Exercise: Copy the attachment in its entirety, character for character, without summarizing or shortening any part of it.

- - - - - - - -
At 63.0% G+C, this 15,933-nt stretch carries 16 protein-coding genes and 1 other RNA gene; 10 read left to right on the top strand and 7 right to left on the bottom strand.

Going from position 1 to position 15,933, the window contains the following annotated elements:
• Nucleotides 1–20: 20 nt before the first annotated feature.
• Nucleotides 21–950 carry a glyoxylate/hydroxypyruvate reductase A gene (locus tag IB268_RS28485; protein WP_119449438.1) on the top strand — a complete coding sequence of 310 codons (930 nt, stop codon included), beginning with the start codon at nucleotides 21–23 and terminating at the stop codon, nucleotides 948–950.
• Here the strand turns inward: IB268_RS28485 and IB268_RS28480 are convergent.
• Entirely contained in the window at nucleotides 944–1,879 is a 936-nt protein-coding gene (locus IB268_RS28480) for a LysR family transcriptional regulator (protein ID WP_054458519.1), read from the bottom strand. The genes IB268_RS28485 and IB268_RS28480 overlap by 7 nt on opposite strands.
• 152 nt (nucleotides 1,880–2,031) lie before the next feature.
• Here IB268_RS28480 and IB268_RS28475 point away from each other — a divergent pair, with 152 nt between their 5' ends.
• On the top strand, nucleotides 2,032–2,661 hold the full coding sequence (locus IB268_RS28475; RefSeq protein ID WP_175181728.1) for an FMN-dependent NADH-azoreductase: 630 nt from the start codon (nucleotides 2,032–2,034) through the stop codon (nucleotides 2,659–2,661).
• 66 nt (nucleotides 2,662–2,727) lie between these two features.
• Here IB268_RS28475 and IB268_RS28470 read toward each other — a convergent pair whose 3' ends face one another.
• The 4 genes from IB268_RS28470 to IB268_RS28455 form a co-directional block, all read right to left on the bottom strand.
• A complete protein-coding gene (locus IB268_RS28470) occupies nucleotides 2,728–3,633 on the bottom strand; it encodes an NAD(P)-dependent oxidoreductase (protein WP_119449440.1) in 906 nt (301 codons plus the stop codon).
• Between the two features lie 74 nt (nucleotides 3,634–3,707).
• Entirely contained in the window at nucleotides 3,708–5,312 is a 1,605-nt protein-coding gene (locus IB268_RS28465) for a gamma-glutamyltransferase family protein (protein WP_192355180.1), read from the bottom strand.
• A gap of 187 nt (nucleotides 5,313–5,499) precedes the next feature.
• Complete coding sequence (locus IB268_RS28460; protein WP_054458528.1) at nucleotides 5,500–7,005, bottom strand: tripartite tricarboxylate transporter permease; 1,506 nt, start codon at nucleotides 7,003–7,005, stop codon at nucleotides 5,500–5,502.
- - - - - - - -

At 63.0% G+C, this 15,933-nt stretch carries 16 protein-coding genes and 1 other RNA gene; 10 read left to right on the top strand and 7 right to left on the bottom strand.

Going from position 1 to position 15,933, the window contains the following annotated elements:
• Nucleotides 1–20: 20 nt before the first annotated feature.
• Nucleotides 21–950 carry a glyoxylate/hydroxypyruvate reductase A gene (locus tag IB268_RS28485; protein WP_119449438.1) on the top strand — a complete coding sequence of 310 codons (930 nt, stop codon included), beginning with the start codon at nucleotides 21–23 and terminating at the stop codon, nucleotides 948–950.
• Here the strand turns inward: IB268_RS28485 and IB268_RS28480 are convergent.
• Entirely contained in the window at nucleotides 944–1,879 is a 936-nt protein-coding gene (locus IB268_RS28480) for a LysR family transcriptional regulator (protein ID WP_054458519.1), read from the bottom strand. The genes IB268_RS28485 and IB268_RS28480 overlap by 7 nt on opposite strands.
• 152 nt (nucleotides 1,880–2,031) lie before the next feature.
• Here IB268_RS28480 and IB268_RS28475 point away from each other — a divergent pair, with 152 nt between their 5' ends.
• On the top strand, nucleotides 2,032–2,661 hold the full coding sequence (locus IB268_RS28475; RefSeq protein ID WP_175181728.1) for an FMN-dependent NADH-azoreductase: 630 nt from the start codon (nucleotides 2,032–2,034) through the stop codon (nucleotides 2,659–2,661).
• 66 nt (nucleotides 2,662–2,727) lie between these two features.
• Here IB268_RS28475 and IB268_RS28470 read toward each other — a convergent pair whose 3' ends face one another.
• The 4 genes from IB268_RS28470 to IB268_RS28455 form a co-directional block, all read right to left on the bottom strand.
• A complete protein-coding gene (locus IB268_RS28470) occupies nucleotides 2,728–3,633 on the bottom strand; it encodes an NAD(P)-dependent oxidoreductase (protein WP_119449440.1) in 906 nt (301 codons plus the stop codon).
• Between the two features lie 74 nt (nucleotides 3,634–3,707).
• Entirely contained in the window at nucleotides 3,708–5,312 is a 1,605-nt protein-coding gene (locus IB268_RS28465) for a gamma-glutamyltransferase family protein (protein WP_192355180.1), read from the bottom strand.
• A gap of 187 nt (nucleotides 5,313–5,499) precedes the next feature.
• Complete coding sequence (locus IB268_RS28460; protein WP_054458528.1) at nucleotides 5,500–7,005, bottom strand: tripartite tricarboxylate transporter permease; 1,506 nt, start codon at nucleotides 7,003–7,005, stop codon at nucleotides 5,500–5,502.